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Pseudofolliculitis Barbae


Wendy S. Levinbook

, MD, Hartford Dermatology Associates

Last full review/revision Nov 2020| Content last modified Nov 2020
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Pseudofolliculitis barbae is irritation of the skin due to hairs that penetrate the skin before leaving the hair follicle or that leave the follicle and curve back into the skin, causing a foreign-body reaction.

Pseudofolliculitis barbae predominantly affects black men. Risk factors include tightly curled hairs and certain keratin gene variations (KRT75, K6hf). It typically results from shaving.

Pseudofolliculitis barbae is most problematic around the beard and neck, hence the term "barbae," which refers to the beard. However, pseudofolliculitis can occur in women who shave, especially in the groin area, and anywhere hair is shaved or plucked. It causes small papules and pustules that can be confused with bacterial folliculitis. Scarring can eventually result.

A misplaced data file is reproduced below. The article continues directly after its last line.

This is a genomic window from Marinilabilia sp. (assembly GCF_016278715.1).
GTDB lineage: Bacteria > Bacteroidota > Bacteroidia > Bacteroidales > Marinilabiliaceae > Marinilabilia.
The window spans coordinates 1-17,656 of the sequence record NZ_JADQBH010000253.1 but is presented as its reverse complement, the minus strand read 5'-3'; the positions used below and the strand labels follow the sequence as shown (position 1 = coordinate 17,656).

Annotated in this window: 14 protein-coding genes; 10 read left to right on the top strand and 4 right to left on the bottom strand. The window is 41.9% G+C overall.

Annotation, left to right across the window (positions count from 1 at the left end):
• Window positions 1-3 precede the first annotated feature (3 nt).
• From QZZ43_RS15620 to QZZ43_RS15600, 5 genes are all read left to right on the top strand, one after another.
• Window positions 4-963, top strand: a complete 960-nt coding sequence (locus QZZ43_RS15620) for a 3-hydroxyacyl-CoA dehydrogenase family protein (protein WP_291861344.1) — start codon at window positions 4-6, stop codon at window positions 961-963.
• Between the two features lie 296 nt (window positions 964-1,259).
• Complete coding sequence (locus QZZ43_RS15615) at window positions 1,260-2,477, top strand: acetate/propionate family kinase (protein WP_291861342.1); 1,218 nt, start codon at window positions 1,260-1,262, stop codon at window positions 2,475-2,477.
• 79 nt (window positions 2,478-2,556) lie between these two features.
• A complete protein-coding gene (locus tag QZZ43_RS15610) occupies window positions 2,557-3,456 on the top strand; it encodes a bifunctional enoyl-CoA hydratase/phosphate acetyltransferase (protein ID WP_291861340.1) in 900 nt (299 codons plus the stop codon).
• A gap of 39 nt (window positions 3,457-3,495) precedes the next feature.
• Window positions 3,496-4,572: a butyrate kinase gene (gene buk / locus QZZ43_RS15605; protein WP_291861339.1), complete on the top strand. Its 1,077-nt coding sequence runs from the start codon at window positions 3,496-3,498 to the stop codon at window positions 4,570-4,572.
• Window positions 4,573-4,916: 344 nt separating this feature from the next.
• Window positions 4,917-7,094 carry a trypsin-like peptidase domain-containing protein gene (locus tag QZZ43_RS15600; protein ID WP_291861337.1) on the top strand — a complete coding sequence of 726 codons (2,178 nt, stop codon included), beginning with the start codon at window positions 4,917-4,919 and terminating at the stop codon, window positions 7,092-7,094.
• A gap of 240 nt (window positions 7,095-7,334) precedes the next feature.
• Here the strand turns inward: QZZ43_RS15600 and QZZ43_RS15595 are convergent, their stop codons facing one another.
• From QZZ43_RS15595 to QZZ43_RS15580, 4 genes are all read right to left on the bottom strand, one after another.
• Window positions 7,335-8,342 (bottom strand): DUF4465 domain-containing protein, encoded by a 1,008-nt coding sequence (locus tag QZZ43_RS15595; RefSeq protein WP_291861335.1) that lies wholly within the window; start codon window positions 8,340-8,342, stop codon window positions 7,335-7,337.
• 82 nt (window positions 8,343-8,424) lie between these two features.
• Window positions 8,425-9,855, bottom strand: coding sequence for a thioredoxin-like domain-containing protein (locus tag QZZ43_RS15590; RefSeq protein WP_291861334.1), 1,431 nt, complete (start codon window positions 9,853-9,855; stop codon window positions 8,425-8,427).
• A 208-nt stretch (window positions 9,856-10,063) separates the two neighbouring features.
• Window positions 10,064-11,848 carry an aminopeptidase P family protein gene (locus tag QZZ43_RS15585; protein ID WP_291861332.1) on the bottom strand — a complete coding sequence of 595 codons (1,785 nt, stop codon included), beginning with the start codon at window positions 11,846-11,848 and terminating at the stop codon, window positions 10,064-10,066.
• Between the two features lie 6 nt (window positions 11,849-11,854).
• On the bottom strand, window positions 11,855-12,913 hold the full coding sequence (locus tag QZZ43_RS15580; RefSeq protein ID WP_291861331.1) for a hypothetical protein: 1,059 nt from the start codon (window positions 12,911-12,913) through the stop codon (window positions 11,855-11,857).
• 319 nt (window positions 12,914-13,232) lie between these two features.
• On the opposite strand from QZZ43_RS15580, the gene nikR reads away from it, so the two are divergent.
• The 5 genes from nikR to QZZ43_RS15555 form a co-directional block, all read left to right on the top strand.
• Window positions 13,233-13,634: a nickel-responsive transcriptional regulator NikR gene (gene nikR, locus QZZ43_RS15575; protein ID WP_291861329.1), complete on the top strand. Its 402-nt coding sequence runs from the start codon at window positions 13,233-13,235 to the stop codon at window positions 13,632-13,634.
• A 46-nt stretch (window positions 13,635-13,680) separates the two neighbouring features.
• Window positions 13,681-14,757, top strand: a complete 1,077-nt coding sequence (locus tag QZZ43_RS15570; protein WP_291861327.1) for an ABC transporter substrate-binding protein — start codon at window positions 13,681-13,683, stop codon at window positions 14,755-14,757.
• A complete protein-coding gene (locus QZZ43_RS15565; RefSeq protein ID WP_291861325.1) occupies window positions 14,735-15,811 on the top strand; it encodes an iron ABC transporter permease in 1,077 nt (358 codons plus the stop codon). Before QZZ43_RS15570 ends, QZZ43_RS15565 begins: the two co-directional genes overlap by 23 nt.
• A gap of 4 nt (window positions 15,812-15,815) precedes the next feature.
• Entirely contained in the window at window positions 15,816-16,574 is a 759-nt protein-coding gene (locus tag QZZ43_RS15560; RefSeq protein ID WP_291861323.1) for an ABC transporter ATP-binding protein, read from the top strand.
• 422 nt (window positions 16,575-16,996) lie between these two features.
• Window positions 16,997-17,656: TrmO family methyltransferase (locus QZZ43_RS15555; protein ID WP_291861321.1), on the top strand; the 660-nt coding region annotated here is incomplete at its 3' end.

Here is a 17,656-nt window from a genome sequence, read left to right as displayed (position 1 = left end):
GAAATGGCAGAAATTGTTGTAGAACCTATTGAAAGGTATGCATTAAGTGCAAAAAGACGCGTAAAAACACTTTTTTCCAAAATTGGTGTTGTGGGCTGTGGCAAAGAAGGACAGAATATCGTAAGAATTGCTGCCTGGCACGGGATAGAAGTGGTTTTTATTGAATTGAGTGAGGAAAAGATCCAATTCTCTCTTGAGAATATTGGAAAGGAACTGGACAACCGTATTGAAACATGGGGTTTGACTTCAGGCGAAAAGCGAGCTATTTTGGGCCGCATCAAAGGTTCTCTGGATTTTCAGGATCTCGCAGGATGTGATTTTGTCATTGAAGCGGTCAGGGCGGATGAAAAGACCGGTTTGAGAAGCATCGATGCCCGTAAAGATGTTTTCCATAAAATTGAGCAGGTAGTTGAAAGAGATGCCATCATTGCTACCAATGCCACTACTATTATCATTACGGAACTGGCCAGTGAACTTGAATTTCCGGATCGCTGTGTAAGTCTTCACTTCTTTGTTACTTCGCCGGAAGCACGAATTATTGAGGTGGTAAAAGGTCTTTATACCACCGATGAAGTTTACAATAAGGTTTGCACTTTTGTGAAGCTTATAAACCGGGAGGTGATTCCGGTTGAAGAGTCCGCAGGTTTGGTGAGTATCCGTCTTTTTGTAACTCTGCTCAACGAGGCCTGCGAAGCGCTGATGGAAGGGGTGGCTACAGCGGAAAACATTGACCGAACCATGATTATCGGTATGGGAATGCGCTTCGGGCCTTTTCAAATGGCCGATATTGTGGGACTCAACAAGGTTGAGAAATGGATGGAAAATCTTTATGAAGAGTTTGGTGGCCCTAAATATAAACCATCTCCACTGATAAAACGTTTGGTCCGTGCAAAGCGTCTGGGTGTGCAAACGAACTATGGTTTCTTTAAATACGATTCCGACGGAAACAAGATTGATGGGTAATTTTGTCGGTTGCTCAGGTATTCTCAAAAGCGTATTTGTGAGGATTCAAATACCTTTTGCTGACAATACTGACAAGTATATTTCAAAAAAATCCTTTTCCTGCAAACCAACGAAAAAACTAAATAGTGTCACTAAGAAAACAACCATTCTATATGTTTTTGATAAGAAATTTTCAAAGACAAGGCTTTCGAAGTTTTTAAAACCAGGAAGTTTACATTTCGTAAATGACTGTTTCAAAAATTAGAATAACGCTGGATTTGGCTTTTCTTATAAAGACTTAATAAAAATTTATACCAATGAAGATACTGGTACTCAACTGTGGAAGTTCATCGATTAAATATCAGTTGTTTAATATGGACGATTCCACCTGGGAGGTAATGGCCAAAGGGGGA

• Examination

Diagnosis of pseudofolliculitis barbae is by physical examination.


  • Cessation of shaving

  • Warm compresses and retraction and release of ingrown hair tips

  • Topical or oral drugs as needed for inflammation and secondary infection

  • Sometimes hair follicle removal

  • Sometimes prednisone

Shaving should be discontinued until all inflammatory lesions have cleared. Acute manifestations of pseudofolliculitis barbae (eg, papules and pustules) can be treated with warm compresses and manual retraction of ingrown hair tips with a toothpick or sterile needle to release embedded hairs.

Topical hydrocortisone 1% or topical antibiotics can be used for mild inflammation. Oral doxycycline (50 to 100 mg 2 times a day) or oral erythromycin (250 mg 4 times a day, 333 mg 3 times a day, 500 mg 2 times a day) can be used for moderate to severe inflammation.

Tretinoin (retinoic acid) gel, liquid, or cream or benzoyl peroxide cream may also be effective in mild or moderate cases but may irritate the skin.

Topical eflornithine hydrochloride cream may help by slowing hair growth so that shaving can be done less frequently. Alternatively, hairs can be allowed to grow out; grown hairs can then be cut to about 0.5 cm in length.

Hair follicles can be permanently removed by electrolysis or laser treatment. Chemical depilatories may also be used because chemical removal of hairs does not trigger the pathology; however, it may irritate the skin.

A short course of prednisone may be necessary for resistant cases.

Once lesions clear and patients resume shaving, shaving techniques must be optimized.

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